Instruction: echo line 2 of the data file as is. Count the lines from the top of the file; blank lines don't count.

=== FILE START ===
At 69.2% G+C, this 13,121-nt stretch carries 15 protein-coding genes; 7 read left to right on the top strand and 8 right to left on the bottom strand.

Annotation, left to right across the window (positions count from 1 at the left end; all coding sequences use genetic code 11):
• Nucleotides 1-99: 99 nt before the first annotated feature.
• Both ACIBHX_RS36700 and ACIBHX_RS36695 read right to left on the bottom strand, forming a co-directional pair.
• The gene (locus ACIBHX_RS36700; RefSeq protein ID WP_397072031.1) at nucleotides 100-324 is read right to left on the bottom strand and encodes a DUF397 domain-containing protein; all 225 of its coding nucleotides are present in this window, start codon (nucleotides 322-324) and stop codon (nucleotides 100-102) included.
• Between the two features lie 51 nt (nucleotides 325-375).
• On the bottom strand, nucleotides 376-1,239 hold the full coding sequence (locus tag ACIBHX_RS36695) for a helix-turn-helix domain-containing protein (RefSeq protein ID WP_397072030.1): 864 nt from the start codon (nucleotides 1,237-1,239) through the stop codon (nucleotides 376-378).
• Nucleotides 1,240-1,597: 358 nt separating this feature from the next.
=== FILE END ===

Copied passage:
Annotation, left to right across the window (positions count from 1 at the left end; all coding sequences use genetic code 11):